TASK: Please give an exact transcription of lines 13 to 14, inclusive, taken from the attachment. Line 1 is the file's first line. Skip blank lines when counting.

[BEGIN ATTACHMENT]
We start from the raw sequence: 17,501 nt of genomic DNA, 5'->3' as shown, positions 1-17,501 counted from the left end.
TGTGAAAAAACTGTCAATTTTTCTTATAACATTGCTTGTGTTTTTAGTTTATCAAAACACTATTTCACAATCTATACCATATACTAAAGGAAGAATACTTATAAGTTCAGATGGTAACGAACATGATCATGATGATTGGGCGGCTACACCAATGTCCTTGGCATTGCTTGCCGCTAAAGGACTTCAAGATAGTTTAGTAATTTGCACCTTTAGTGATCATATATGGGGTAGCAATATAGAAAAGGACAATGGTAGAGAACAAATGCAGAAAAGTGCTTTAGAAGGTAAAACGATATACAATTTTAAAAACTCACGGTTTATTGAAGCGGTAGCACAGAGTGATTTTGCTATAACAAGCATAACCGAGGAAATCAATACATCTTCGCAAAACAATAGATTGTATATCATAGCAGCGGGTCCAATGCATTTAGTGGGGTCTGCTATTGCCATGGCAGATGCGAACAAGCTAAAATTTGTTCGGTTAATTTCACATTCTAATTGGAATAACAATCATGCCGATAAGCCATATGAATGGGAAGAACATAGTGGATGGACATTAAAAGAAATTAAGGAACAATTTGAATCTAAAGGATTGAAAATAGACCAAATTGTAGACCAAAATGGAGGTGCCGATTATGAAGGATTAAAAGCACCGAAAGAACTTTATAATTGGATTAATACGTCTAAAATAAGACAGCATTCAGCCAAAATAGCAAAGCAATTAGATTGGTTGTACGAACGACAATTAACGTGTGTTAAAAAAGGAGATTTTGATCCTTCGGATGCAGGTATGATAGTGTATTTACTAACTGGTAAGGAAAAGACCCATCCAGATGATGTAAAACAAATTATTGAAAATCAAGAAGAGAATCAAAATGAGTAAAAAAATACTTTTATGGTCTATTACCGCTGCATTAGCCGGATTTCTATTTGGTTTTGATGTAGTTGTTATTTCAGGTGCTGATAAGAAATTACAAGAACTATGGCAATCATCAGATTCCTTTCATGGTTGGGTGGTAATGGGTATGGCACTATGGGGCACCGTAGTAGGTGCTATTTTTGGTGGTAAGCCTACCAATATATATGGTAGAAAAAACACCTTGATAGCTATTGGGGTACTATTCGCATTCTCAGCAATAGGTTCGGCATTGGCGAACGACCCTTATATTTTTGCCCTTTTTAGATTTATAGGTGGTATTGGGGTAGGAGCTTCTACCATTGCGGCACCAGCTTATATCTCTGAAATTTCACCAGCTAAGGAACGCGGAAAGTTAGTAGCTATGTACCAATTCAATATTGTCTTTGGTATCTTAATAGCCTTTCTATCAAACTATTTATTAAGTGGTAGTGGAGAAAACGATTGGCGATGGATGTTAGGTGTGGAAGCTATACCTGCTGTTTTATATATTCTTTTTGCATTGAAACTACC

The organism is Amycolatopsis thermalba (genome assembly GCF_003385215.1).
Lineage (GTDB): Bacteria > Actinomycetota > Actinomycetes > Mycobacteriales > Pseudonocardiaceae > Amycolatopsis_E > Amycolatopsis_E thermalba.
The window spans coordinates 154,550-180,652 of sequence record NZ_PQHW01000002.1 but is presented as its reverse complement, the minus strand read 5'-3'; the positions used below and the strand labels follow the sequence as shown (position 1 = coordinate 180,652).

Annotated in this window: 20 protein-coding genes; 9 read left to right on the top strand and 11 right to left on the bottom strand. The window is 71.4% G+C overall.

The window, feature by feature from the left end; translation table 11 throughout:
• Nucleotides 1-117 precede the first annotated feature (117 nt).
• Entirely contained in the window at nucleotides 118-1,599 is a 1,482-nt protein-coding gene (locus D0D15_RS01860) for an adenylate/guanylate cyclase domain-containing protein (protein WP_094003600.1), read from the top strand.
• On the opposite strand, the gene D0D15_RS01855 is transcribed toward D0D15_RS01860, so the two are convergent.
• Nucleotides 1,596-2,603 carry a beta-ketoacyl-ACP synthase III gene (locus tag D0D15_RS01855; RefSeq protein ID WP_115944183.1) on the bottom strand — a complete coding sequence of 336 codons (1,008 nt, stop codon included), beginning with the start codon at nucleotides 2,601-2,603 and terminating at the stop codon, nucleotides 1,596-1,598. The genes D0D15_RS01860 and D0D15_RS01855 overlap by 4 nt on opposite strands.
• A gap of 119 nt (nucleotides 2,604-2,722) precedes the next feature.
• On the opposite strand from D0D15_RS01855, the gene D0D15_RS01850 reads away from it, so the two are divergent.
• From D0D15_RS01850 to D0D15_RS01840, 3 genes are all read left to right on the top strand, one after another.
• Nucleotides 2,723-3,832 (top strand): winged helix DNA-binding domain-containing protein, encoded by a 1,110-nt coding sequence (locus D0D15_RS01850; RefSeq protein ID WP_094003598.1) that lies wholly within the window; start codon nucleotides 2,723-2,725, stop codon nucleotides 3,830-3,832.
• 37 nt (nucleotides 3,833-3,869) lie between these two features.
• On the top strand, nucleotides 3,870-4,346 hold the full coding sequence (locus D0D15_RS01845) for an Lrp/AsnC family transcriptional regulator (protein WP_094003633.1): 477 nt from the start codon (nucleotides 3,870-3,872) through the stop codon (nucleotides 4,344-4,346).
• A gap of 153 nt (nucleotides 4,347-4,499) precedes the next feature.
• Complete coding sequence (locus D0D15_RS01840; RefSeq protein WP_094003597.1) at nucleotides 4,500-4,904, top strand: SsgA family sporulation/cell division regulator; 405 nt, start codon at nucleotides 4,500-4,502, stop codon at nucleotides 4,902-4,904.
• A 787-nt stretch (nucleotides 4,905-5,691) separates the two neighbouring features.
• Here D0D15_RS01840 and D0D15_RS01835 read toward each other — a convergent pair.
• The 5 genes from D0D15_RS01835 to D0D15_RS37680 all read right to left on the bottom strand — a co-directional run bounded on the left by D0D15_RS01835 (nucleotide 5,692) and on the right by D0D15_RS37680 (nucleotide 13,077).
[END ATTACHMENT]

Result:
• On the opposite strand from D0D15_RS01855, the gene D0D15_RS01850 reads away from it, so the two are divergent.
• From D0D15_RS01850 to D0D15_RS01840, 3 genes are all read left to right on the top strand, one after another.